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Editcap ignore first 14 bytes of a packet

asked 2023-01-17 10:43:55 +0000

merveyil gravatar image

updated 2023-01-17 19:13:44 +0000

cmaynard gravatar image

I am trying to remove duplicate and ignore first 14 bytes of my pcap files. I am using below command:

editcap -w 0.001 -I 14 pcap_file pcap_file_updated

But i am getting below error: editcap: invalid option -- 'I'

When i check the manual page of editcap i can see the "I" option.

My editcap version is: Editcap 1.10.14

How can i ignore first 14 bytes of pcap file??

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Comments

Have you run editcap -h to see what options your version supports?

Chuckc gravatar imageChuckc ( 2023-01-17 15:46:36 +0000 )edit

What is the reason why you need to strip the 14 bytes (as @cmaynard assumes this is probably the Ethernet header)? I'd guess that you have duplicates starting from the IP/IP6 layer (routed duplicates), but if that's the case you should be able to filter on MAC addresses and remove those you don't want. But I'm probably going into the wrong direction here :)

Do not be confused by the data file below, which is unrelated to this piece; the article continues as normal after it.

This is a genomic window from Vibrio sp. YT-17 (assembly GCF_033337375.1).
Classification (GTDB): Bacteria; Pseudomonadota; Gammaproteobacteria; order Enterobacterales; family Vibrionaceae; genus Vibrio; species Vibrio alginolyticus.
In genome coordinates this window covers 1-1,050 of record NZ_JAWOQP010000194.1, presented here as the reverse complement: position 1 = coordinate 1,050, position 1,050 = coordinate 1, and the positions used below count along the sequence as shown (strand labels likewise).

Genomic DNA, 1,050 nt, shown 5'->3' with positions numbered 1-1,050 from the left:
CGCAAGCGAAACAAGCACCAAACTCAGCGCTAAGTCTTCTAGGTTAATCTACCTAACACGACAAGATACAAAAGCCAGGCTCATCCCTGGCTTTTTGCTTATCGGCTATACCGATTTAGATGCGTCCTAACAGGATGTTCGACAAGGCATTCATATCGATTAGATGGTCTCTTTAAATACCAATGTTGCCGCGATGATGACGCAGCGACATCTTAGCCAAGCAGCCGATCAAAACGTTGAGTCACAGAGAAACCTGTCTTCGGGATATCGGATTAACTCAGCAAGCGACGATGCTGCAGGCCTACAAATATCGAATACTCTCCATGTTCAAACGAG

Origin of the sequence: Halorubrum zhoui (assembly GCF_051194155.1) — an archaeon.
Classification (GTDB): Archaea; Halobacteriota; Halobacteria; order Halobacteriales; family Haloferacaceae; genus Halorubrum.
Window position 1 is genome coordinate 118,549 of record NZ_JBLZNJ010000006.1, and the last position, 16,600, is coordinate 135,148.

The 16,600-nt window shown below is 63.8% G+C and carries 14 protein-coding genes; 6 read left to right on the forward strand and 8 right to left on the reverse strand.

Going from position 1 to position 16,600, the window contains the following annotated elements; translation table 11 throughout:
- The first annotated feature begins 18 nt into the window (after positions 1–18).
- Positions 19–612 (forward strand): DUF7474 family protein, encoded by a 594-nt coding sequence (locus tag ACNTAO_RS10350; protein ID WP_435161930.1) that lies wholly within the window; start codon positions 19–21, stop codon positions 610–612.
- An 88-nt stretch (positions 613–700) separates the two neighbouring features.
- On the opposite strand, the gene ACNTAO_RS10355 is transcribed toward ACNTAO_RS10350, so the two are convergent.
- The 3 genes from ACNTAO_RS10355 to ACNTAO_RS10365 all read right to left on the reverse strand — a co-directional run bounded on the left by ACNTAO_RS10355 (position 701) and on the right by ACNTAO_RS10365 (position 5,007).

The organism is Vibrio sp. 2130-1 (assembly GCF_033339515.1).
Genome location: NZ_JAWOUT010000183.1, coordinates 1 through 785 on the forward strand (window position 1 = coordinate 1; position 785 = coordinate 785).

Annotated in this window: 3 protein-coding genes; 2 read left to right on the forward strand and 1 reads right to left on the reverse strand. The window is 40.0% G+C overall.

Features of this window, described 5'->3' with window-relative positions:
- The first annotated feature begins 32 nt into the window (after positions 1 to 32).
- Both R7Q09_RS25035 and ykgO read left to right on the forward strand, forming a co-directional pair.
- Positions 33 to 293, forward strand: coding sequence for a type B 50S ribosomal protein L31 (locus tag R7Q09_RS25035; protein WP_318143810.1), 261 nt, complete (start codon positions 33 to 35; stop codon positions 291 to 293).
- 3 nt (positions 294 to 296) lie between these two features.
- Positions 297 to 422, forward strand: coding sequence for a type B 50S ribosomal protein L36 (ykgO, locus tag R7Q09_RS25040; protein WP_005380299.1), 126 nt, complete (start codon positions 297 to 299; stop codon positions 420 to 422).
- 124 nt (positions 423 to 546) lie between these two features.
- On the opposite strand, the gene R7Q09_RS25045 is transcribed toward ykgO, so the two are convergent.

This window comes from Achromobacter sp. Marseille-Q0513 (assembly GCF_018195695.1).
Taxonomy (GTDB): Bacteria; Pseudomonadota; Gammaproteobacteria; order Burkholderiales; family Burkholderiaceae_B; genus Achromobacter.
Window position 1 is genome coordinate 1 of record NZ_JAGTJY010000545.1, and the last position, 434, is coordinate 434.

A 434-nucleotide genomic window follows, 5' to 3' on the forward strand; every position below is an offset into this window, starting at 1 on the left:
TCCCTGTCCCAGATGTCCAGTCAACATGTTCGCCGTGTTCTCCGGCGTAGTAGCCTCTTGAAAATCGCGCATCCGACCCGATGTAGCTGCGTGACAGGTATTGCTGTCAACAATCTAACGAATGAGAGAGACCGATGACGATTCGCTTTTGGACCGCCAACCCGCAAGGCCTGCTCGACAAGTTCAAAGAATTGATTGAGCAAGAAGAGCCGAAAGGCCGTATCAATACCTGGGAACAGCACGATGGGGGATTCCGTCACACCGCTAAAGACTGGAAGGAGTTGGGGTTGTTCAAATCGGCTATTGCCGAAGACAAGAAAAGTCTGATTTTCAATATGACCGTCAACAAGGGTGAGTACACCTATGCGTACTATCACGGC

Jasper gravatar imageJasper ( 2023-01-20 14:41:29 +0000 )edit

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answered 2023-01-17 19:13:19 +0000

cmaynard gravatar image

updated 2023-01-20 16:13:17 +0000

Presumably you're trying to remove the 14 Ethernet framing bytes from the start of each packet? Well, if that's the case, then as @grahamb mentioned, you you can achieve that using the older version of editcap, but you won't be able to adjust the frame lengths because the version you're using doesn't support the -L option. So, if possible, you should upgrade Wireshark (and thus editcap) to a version that supports the -L option. If you're able to do that, then the syntax you'd probably want, assuming all Ethertypes are IPv4, would be:

editcap -w 0.001 -C 14 -L -T rawip pcap_file pcap_file_updated